And when you were a man and penniless, I loved you even more She stared at me until I looked away. She climbed up the stairs and disappeared into the darkness. Armindo walked to the table and placed his pistols on the table. And this one smells sweeter than the sea air off Java when its perfumed with spice trees. Her makeup. Her English. She may have been from Swatow once but not now. And from the looks of her she's probably the mistress of some English merchant. Captain Elliott tapped the table with the bowl of his pipe. Or he might send up well-armed men to get her back by force. And he might have done it already.
Armindo began walking steadily closer to the Captain. Including my ship! I won't stand by while you place my ship in danger of being seized. Captain Elliott stood up. I never did fancy my clipper being used to transport Chinamen to Peru. And guano from Peru to London. Slaves and bird shit!
I'll find other cargoes for my ship. Armindo immediately grabbed him up and threw him against the table. He cocked the pistol. The gold rush days are over. And there's plenty of once-proud clippers beggin' for cargo. The rates for your precious ships have gone to hell in a handbasket and you damn well know it.
And your ship is so rotten it's little more than a hulk with canvas and blocks. You can forget about tea and silk. You're bloody lucky to get a cargo of Chinamen and you're gettin' that only because you were a mate of my brother's. Armindo replaced his pistol in his belt. He snatched Dr. He took a long drink and stared at the Captain. Nobody else will He sank slowly into his chair as if he had suddenly become a very old man. One of the best clippers ever built. She beat Sea Witch in a race, didn't she? We managed to rig up old awning and spare tarpaulin but in the end it was no use.
Armindo stood with one foot propped up on a low barrel, and the curled whip in one hand. Murray how your precious clipper ended up, Captain The last voyage. Captain Elliott took a deep breath and let out a long sigh. He seemed to age even as he spoke. His bottle green eyes stared at no one and at nothing. Too many ships, too little cargo. So I agreed to a coolie run to Havana. We picked up over a hundred coolies at Amoy and Namoa, two hundred here and another hundred in Macao Anyway I had a bad feeling about it from the start. Damn owner was a pig-headed turkey-cock!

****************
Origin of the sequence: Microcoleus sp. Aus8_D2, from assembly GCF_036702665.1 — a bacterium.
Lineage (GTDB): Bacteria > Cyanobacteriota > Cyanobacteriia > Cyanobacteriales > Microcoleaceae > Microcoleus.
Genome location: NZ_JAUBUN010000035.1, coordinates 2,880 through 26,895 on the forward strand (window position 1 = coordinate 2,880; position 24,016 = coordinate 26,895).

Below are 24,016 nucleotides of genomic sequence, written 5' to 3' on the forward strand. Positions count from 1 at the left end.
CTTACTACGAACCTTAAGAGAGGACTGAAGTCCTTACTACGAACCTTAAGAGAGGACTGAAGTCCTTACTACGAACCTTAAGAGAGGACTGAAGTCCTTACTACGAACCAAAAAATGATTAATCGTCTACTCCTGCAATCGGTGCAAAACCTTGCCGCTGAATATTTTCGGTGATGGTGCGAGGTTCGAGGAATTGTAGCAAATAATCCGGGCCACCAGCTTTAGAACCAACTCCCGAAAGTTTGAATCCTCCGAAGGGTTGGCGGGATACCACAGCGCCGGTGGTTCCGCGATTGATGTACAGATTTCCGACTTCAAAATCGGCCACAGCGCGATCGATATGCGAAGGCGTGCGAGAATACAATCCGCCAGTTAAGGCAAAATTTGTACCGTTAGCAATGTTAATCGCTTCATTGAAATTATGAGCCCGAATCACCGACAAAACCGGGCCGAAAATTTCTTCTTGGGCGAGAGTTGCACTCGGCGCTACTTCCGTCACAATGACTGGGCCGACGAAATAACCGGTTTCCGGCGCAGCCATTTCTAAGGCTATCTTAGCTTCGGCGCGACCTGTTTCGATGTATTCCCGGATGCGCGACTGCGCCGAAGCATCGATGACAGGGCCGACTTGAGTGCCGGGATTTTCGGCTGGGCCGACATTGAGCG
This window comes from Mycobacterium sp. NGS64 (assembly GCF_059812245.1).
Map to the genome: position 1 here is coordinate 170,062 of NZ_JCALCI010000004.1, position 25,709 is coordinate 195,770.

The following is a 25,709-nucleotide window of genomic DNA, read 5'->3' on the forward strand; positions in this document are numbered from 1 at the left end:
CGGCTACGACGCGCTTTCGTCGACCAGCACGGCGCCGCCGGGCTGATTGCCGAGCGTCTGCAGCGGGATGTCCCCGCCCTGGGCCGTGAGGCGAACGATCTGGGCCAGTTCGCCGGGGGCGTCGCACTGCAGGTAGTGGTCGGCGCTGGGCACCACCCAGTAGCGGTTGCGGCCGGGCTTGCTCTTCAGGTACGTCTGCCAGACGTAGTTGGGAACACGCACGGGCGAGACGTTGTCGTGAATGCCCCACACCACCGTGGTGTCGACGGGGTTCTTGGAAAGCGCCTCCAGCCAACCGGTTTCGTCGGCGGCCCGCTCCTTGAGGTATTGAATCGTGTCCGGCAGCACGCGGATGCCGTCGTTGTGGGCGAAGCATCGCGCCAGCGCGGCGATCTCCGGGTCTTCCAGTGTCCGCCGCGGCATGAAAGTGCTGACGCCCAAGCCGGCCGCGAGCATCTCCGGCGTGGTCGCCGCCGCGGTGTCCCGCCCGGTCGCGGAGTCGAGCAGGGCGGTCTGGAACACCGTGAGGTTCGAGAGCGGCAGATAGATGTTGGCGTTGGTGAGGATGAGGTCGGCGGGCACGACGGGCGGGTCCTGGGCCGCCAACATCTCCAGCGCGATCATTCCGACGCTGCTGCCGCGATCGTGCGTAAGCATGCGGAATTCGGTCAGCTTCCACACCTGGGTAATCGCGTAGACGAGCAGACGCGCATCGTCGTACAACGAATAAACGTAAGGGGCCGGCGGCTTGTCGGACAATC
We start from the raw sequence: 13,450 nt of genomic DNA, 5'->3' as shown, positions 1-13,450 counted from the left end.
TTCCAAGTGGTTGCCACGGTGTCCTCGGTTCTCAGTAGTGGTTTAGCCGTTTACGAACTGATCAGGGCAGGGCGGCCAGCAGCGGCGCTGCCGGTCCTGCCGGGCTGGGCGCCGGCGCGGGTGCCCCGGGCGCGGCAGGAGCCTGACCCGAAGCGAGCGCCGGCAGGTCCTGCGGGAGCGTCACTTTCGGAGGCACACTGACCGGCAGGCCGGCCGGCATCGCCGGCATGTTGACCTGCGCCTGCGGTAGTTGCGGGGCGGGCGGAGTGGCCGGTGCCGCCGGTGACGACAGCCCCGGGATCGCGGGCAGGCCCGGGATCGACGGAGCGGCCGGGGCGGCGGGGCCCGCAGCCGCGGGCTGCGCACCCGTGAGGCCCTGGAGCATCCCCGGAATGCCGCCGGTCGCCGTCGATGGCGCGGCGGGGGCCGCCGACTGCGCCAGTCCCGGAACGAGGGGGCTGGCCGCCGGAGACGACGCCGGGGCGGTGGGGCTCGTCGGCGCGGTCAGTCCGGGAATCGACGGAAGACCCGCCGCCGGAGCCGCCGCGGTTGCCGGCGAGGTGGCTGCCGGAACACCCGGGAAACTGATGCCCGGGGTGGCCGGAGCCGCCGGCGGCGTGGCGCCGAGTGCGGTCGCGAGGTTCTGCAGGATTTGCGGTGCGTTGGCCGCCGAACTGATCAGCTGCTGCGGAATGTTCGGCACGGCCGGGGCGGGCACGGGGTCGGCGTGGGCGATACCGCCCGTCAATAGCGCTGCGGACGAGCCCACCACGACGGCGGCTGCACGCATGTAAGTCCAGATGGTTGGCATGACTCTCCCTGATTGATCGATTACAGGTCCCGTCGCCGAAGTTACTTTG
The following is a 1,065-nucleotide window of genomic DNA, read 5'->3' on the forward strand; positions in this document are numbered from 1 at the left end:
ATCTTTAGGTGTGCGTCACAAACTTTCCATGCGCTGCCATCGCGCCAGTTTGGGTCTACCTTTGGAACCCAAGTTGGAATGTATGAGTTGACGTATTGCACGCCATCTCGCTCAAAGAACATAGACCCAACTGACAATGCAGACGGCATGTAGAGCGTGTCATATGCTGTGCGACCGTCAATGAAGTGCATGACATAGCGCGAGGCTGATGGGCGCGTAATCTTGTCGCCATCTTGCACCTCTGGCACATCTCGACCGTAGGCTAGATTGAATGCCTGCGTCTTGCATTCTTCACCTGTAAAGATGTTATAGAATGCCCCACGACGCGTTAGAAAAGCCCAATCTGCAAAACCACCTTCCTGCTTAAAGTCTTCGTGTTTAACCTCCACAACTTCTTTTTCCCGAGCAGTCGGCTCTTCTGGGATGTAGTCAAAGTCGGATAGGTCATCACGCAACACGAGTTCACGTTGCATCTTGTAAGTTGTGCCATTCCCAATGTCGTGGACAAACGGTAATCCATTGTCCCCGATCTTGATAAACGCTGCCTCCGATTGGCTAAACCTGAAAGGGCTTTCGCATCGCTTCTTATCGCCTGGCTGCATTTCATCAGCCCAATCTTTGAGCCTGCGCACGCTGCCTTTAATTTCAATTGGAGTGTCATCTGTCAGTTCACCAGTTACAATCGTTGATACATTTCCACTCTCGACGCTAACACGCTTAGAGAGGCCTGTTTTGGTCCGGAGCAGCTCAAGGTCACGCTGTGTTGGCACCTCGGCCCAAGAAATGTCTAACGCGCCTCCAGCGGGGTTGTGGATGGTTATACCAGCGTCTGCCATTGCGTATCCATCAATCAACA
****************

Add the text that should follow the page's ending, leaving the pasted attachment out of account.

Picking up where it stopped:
Insisted we leave when we did. It was a Friday. Every seaman fears Friday's noon - 'Come when it will, it comes too soon'. But the run to St. Helena was uneventful. Not even that much sickness.follow site
Only six Chinamen died. I started to think we might be bung up and bilge-free, after all. We took on food and water then we set out for Havana. The Captain ran one wrinkled hand slowly and cautiously over his silvery white mutton chop whiskers as if searching for something he had lost in them; something very fragile. They said the Chinamen were filthy and weren't washing properly so they were cutting the vermin-laden pigtails off and the Chinamen were screaming and crying in protest.
I almost stopped them but I didn't I wish to God I had.
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The silence lasted for several seconds. Captain Elliott seemed overcome with emotion and unable to continue. Armindo stared at him and spoke just above a whisper. Captain Elliott turned to stare at Armindo and then looked away, again lost in the memories which haunted him. And they began setting fire to some of the wood. I gave the order to clear the decks and the crew began firing their rifles and revolvers and slashing out with their swords and forcing the Chinamen back.
Everything got confused. Men screaming, guns being discharged, smoke billowing everywhere. Flintlocks, percussion caps, breech-loaders — whatever weapon we had seem to misfire. But we finally managed to get them below.
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Then we battened down the hatches and sealed all the deck openings. And we bolted iron bars to the coamings. They couldn't come up but most of the provisions and water casks were down below in the lower hold. In any case Murray poured the Captain brandy in a glass and handed it to him.
He took a long drink then let Dr. Murray take the glass from his hand. When we got there, we summoned the local police. I thought if we got rid of the ringleaders, we'd be all right. So we opened the hatches After a long moment, Armindo spoke softly but firmly. I thought the ventilation would be adequate. We had wind sails and scuttles! The ventilation trunks were As God is my witness, I never intended Armindo slammed his whip on the table causing all of us to jump.